On Nightmares and Dreamscapes

I swear that’s the name of a Stephen King novel, but it isn’t what I’m talking about today. Most people on here know about the one book I’ve written. And I think most people also know I have completely stopped writing altogether. But I do want to start again at some point in the future.

Which is where this post is coming from. I had a dream last night, and it got me wondering if any of you all have had a dream or nightmare one night and then proceeded to somehow start writing a story from it. It isn’t something I’ve really thought of happening at this point because is seems like some freak thing that just happens without any prior notice. But writing isn’t an exact science, I imagine people have all kinds of odd stories and quirky tales of how a story eventually came together. But now I’m imagining a nightmare involving an old lady with an ax turning into a novel. Welp.

Have you ever used a dream and/or nightmare to start or continue a story? I haven’t. But I’m not really writing anything.

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20 thoughts on “On Nightmares and Dreamscapes

  1. Yep, my novel Scripting the Truth, came from a dream I had. I wrote it down in my ideas book and one nano it came to life.

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  2. I almost completely rely on dream-stories when I participate in the NYCMidnight contests. They give you a prompt on Friday at midnight (NY Time… so it’s earlier for me in AZ). I almost always have no idea what I’m going to do with said prompt when I go to bed. And then I almost always have some sort of whacked dream that points me in the right direction. Here’s to hoping that keeps working, because Round 1 of NYCM Flash Fiction 2016 starts this Friday. ๐Ÿ˜€

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    • I’m wondering about these “whacked dreams” now. An example? I’m not aware of these NYCMidnight contests.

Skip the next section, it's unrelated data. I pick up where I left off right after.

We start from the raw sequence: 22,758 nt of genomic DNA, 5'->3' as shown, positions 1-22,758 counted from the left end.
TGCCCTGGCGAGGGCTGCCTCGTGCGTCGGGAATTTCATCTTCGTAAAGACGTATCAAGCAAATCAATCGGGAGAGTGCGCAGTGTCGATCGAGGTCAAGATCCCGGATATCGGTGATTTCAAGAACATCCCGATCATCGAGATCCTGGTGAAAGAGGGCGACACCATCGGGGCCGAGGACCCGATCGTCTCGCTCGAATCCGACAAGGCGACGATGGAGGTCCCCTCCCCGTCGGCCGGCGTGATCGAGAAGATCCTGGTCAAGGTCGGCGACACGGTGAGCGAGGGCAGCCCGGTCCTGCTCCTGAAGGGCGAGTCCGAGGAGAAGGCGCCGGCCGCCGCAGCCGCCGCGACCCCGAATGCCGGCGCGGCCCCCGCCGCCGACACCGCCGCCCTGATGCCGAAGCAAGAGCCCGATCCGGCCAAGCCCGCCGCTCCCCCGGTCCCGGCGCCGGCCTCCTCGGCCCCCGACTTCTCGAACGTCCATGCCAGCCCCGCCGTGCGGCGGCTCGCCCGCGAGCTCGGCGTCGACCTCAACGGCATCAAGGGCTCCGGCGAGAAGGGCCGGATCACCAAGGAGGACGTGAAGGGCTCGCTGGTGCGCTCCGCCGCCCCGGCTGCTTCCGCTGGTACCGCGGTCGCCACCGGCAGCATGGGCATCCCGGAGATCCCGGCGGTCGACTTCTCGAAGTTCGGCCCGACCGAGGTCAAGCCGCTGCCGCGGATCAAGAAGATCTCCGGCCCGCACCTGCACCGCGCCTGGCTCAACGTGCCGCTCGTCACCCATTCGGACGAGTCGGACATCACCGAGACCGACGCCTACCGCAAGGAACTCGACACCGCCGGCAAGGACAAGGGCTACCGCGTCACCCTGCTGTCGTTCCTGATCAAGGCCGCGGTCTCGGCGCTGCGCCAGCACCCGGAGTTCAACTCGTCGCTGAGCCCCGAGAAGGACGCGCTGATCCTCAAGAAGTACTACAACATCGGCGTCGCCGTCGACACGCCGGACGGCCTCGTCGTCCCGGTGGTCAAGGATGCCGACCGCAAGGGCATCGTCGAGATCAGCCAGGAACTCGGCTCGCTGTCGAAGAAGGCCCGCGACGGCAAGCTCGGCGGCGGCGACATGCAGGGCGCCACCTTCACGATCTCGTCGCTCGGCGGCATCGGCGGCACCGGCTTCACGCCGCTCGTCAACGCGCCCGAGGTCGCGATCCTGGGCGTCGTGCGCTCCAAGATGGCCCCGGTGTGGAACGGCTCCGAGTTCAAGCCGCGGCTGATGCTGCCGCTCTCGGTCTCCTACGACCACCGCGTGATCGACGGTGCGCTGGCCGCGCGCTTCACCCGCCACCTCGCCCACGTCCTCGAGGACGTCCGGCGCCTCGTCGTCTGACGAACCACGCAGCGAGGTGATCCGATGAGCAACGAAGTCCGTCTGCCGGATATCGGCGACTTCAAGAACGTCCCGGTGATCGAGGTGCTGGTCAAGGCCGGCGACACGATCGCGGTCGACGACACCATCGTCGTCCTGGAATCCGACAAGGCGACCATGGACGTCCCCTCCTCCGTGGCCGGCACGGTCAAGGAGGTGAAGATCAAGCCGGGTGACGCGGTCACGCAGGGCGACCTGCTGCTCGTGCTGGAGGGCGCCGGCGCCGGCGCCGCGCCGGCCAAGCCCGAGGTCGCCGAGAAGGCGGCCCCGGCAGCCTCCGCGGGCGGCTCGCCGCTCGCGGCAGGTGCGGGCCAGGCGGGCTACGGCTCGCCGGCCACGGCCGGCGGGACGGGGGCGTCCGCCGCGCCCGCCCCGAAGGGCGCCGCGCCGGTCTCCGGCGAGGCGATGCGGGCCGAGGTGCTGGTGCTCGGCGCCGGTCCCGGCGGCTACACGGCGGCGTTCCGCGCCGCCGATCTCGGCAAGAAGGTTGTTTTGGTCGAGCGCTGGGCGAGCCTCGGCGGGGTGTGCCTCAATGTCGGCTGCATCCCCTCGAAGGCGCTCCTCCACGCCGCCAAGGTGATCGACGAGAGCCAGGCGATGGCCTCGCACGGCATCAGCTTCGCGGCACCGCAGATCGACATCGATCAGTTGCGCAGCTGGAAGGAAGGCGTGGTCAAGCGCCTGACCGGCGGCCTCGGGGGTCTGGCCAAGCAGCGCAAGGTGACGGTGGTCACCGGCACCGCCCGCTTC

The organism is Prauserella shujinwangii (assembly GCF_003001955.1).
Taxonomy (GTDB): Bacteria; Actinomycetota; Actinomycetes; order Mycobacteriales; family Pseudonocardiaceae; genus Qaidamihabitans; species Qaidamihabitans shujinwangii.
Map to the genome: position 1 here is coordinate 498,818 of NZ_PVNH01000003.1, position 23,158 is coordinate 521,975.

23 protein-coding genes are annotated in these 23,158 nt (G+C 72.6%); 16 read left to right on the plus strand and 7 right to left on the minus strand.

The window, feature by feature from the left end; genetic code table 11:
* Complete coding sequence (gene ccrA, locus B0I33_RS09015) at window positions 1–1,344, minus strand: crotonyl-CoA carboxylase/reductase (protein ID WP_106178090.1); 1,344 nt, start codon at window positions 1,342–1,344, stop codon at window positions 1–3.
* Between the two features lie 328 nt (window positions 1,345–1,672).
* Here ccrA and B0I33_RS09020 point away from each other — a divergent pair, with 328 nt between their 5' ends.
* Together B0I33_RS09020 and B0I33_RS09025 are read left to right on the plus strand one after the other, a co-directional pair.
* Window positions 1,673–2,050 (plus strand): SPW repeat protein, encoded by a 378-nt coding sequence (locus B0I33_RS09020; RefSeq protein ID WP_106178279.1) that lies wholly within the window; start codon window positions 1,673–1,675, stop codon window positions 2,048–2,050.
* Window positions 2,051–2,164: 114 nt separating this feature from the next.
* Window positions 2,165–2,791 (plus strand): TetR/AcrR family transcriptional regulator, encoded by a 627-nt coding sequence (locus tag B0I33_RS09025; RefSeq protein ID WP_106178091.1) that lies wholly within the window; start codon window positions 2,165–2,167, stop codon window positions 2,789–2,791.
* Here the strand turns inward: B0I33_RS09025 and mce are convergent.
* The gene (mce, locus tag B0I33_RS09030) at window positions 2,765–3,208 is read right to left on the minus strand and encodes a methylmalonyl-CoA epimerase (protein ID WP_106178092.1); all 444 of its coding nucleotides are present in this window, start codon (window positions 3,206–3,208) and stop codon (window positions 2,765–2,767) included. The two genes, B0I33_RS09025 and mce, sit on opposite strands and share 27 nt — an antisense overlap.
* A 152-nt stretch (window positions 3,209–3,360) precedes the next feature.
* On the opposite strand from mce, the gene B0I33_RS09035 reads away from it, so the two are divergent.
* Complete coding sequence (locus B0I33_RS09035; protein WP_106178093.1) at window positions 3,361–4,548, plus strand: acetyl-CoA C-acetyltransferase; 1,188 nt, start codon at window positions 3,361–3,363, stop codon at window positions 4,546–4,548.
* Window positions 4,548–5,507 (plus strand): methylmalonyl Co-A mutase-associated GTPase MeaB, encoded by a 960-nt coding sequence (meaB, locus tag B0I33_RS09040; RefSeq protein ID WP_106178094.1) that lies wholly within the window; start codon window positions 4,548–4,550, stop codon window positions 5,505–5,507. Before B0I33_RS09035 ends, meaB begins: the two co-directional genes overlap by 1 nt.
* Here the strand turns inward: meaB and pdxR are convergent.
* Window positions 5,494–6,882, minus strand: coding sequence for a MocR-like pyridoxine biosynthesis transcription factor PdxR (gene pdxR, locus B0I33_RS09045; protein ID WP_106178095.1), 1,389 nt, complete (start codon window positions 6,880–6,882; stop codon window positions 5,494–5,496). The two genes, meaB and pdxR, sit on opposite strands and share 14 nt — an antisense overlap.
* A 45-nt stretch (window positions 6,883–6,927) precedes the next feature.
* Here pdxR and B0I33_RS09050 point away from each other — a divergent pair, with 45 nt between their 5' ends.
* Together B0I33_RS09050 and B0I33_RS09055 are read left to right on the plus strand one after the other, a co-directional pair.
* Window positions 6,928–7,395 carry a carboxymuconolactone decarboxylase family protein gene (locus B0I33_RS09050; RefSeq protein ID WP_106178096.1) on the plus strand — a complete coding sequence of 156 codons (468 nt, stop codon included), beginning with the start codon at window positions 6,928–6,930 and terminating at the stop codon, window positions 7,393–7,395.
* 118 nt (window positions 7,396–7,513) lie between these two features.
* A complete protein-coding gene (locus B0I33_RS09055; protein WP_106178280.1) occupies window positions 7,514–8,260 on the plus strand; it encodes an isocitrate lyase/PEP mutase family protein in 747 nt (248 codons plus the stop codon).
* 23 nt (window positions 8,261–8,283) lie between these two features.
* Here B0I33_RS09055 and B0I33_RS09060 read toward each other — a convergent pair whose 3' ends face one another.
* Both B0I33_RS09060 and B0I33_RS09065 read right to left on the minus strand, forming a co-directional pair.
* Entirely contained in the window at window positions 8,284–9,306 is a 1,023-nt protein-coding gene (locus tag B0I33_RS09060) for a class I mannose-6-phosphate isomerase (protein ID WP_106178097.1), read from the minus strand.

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      • They do a few per year… I participate in the Short Story and Flash Fiction competitions. They’re prompted and times. You’re given a genre and a set of criteria (a location and an item; a theme and a character) and you have to produce on-or-under a set word count in a given amount of time. The Flash contest that starts this weekend is 48 hours to write a story of 1000 words or less. Some prompts I’ve had in the past are “Horror/A Museum/Tracing Paper” and “Spy/A Pharmacy/A Dictionary”… among many others. The best part of the contest is the forums, though. After all the entries are in for each round, we post links to our stories in the forums, and everyone ends up with several cross-reads and some excellent feedback.

        http://nycmidnight.com Entry deadline for flash is tomorrow, I think… if you’re so inclined ๐Ÿ˜‰

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  3. I get a lot of ideas from dreams, not sure why, but it makes sleep entertaining.

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  4. A lot of my stories have come from dreams, especially my villains. Oh, and Nightmares and Dreamscapes is one of King’s short story collections.

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    • Hmm. That must mean you experience more nightmares than dreams? Or they’re just categorized all into one type for you. And got it, though I’ll likely never read it since I’ve still never read any of his work.

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  5. Oh I’ve tried!
    It was a short fiction called “The Screech”, my first (and possibly last) thriller. I haven’t gotten around to finish it and I started it months ago!
    The dream that I got are all fragmented and it is taking me a long time to piece together all that I can remember (poor memory).
    That’s probably why it’s so far my only try on putting my dreams onto paper. I wish i could dp it more often.

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  6. Well, all ideas for good or great books come from the most unexpected sources, and a nightmare fits into that category. otherwise, in my opinion, the book without some sort of inspiration may it be from a nightmare or any other personal experience may seem flat, and a reader would feel the disconnection of the author with the book itself.
    It’s quite interesting you had the urge of starting a new novel because of a nightmare you’ve seen !
    I’ve always had my inspirations for my short writings come to life at the weirdest of moments.

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